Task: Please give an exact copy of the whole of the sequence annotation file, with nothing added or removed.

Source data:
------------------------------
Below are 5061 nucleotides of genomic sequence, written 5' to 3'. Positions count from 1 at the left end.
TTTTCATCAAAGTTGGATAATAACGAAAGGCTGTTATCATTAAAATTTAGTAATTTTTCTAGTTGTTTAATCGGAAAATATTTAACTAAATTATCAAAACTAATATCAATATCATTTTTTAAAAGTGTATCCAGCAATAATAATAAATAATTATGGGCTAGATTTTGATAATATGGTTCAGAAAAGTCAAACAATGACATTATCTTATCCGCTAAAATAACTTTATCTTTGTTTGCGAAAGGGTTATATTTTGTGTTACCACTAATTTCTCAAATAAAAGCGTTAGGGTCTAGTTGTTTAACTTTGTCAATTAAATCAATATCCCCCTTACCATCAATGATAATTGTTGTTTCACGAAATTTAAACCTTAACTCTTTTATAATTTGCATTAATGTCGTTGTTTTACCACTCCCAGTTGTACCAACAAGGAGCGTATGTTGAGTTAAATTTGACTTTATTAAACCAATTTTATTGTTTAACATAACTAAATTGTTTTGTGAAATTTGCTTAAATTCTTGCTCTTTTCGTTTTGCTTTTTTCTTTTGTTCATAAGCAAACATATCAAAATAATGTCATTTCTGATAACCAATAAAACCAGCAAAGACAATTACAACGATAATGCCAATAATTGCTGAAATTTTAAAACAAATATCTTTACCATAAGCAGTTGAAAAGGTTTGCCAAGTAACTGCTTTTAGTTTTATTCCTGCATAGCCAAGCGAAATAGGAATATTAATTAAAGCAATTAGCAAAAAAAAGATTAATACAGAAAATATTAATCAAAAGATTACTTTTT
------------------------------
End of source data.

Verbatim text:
Below are 5061 nucleotides of genomic sequence, written 5' to 3'. Positions count from 1 at the left end.
TTTTCATCAAAGTTGGATAATAACGAAAGGCTGTTATCATTAAAATTTAGTAATTTTTCTAGTTGTTTAATCGGAAAATATTTAACTAAATTATCAAAACTAATATCAATATCATTTTTTAAAAGTGTATCCAGCAATAATAATAAATAATTATGGGCTAGATTTTGATAATATGGTTCAGAAAAGTCAAACAATGACATTATCTTATCCGCTAAAATAACTTTATCTTTGTTTGCGAAAGGGTTATATTTTGTGTTACCACTAATTTCTCAAATAAAAGCGTTAGGGTCTAGTTGTTTAACTTTGTCAATTAAATCAATATCCCCCTTACCATCAATGATAATTGTTGTTTCACGAAATTTAAACCTTAACTCTTTTATAATTTGCATTAATGTCGTTGTTTTACCACTCCCAGTTGTACCAACAAGGAGCGTATGTTGAGTTAAATTTGACTTTATTAAACCAATTTTATTGTTTAACATAACTAAATTGTTTTGTGAAATTTGCTTAAATTCTTGCTCTTTTCGTTTTGCTTTTTTCTTTTGTTCATAAGCAAACATATCAAAATAATGTCATTTCTGATAACCAATAAAACCAGCAAAGACAATTACAACGATAATGCCAATAATTGCTGAAATTTTAAAACAAATATCTTTACCATAAGCAGTTGAAAAGGTTTGCCAAGTAACTGCTTTTAGTTTTATTCCTGCATAGCCAAGCGAAATAGGAATATTAATTAAAGCAATTAGCAAAAAAAAGATTAATACAGAAAATATTAATCAAAAGATTACTTTTT